When you take time off to have a baby you might be eligible for:

Statutory Maternity Leave
Statutory Maternity Pay
paid time off for antenatal care
extra help from the government
There are rules on when and how to claim your paid leave and if you want to change your dates.

You may also be eligible to get Shared Parental Leave and Pay.

You can estimate your maternity pay and work out your maternity leave online.

Employment rights when on leave
Your employment rights are protected while on Statutory Maternity Leave. This includes your right to:

pay rises
build up (accrue) holiday
return to work


Statutory Maternity Leave is 52 weeks. It’s made up of:

  • ‘Ordinary Maternity Leave’ – first 26 weeks
  • ‘Additional Maternity Leave’ – last 26 weeks

You don’t have to take 52 weeks but you must take 2 weeks’ leave after your baby is born (or 4 weeks if you work in a factory).

Start date and early births

Usually, the earliest you can start your leave is 11 weeks before the expected week of childbirth.

Leave will also start:

  • the day after the birth if the baby is early
  • automatically if you’re off work for a pregnancy-related illness in the 4 weeks before the week (Sunday to Saturday) that your baby is due

Use the maternity planner to work out the earliest date your maternity leave can start.

Change your date for returning to work

You must give your employer at least 8 weeks’ notice if you want to change your return to work date.



Statutory Maternity Pay (SMP) is paid for up to 39 weeks. You get:

  • 90% of your average weekly earnings (before tax) for the first 6 weeks
  • £138.18 or 90% of your average weekly earnings (whichever is lower) for the next 33 weeks

SMP is paid in the same way as your wages (eg monthly or weekly). Tax and National Insurance will be deducted.


Start date

SMP usually starts when you take your maternity leave.

It starts automatically if you’re off work for a pregnancy-related illness in the 4 weeks before the week (Sunday to Saturday) that your baby is due.

Problems and disputes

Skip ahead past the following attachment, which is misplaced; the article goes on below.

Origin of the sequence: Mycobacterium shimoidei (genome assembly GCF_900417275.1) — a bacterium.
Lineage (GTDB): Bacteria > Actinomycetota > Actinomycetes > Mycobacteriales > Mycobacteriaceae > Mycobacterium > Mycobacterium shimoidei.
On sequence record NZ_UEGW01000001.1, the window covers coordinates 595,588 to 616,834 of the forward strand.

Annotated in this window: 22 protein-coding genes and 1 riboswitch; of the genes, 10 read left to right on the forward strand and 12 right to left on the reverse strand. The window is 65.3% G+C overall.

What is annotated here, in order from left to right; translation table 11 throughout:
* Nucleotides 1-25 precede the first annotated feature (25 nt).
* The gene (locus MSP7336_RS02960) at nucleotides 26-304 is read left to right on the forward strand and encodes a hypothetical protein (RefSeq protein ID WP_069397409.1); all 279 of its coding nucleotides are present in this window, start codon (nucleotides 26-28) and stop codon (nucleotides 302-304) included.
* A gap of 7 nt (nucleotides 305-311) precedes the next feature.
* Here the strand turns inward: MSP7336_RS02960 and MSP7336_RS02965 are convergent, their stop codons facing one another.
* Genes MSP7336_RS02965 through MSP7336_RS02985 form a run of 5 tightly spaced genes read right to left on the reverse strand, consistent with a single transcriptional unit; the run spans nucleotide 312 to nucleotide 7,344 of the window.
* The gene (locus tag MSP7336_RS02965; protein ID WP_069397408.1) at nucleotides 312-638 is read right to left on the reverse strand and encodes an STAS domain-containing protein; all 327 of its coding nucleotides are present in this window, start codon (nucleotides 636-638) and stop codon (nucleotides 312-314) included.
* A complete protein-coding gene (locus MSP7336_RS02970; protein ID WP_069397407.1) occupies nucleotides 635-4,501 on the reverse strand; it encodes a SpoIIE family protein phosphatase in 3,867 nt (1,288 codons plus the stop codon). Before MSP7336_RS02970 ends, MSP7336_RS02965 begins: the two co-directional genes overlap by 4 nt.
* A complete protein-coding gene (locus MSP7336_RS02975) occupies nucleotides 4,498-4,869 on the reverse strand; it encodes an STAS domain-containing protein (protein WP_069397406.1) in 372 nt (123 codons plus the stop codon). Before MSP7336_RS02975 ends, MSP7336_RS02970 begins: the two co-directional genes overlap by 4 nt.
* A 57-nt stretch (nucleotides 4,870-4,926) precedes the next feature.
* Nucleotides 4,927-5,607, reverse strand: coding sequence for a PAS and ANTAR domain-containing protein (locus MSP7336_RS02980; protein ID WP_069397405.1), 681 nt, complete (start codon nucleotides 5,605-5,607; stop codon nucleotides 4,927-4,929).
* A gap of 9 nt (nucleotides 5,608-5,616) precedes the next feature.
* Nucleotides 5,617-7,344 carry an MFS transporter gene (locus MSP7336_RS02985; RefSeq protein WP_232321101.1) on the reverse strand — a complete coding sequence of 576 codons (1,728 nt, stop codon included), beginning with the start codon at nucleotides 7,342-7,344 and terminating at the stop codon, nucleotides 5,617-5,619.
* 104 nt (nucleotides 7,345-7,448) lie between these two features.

Ask your employer to explain your SMP if you think it’s not right. If you disagree about the amount or your employer can’t pay (eg, because they’re insolvent), call HM Revenue and Customs (HMRC) employees’ enquiry line.

HMRC employees’ enquiry line
Telephone: 0300 200 3500
Textphone: 0300 200 3519



Statutory Maternity Leave

You qualify for Statutory Maternity Leave if:

It doesn’t matter how long you’ve been with your employer, how many hours you work or how much you get paid.

You can’t get Statutory Maternity Leave if you have a child through surrogacy – you could get unpaid parental leave instead.

Statutory Maternity Pay (SMP)

To qualify for SMP you must:

  • earn on average at least £111 a week
  • give the correct notice
  • give proof you’re pregnant
  • have worked for your employer continuously for at least 26 weeks up to the ‘qualifying week’ – the 15th week before the expected week of childbirth


You can’t get SMP if you go into police custody during your maternity pay period. It won’t restart when you’re discharged.

Early births or you lose your baby

You can still get Statutory Maternity Leave and SMP if your baby:

  • is born early
  • is stillborn after the start of your 24th week of pregnancy
  • dies after being born

If you’re not eligible for SMP

Your employer must give you form SMP1 explaining why you can’t get SMP within 7 days of making their decision. You could get Maternity Allowance instead.